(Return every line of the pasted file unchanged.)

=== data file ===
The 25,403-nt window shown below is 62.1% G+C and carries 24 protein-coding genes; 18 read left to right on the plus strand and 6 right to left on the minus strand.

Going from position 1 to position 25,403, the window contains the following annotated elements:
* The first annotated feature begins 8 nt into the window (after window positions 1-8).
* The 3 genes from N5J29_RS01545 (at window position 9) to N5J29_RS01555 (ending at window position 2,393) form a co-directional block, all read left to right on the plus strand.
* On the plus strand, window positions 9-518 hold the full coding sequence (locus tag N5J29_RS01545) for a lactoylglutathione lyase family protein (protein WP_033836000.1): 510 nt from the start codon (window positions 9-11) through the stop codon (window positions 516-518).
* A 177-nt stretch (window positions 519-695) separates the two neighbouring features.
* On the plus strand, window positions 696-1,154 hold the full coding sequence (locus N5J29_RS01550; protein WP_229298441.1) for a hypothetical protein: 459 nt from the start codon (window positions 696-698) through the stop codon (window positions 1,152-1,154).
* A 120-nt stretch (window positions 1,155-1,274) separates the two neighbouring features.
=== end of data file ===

The 25,403-nt window shown below is 62.1% G+C and carries 24 protein-coding genes; 18 read left to right on the plus strand and 6 right to left on the minus strand.

Going from position 1 to position 25,403, the window contains the following annotated elements:
* The first annotated feature begins 8 nt into the window (after window positions 1-8).
* The 3 genes from N5J29_RS01545 (at window position 9) to N5J29_RS01555 (ending at window position 2,393) form a co-directional block, all read left to right on the plus strand.
* On the plus strand, window positions 9-518 hold the full coding sequence (locus tag N5J29_RS01545) for a lactoylglutathione lyase family protein (protein WP_033836000.1): 510 nt from the start codon (window positions 9-11) through the stop codon (window positions 516-518).
* A 177-nt stretch (window positions 519-695) separates the two neighbouring features.
* On the plus strand, window positions 696-1,154 hold the full coding sequence (locus N5J29_RS01550; protein WP_229298441.1) for a hypothetical protein: 459 nt from the start codon (window positions 696-698) through the stop codon (window positions 1,152-1,154).
* A 120-nt stretch (window positions 1,155-1,274) separates the two neighbouring features.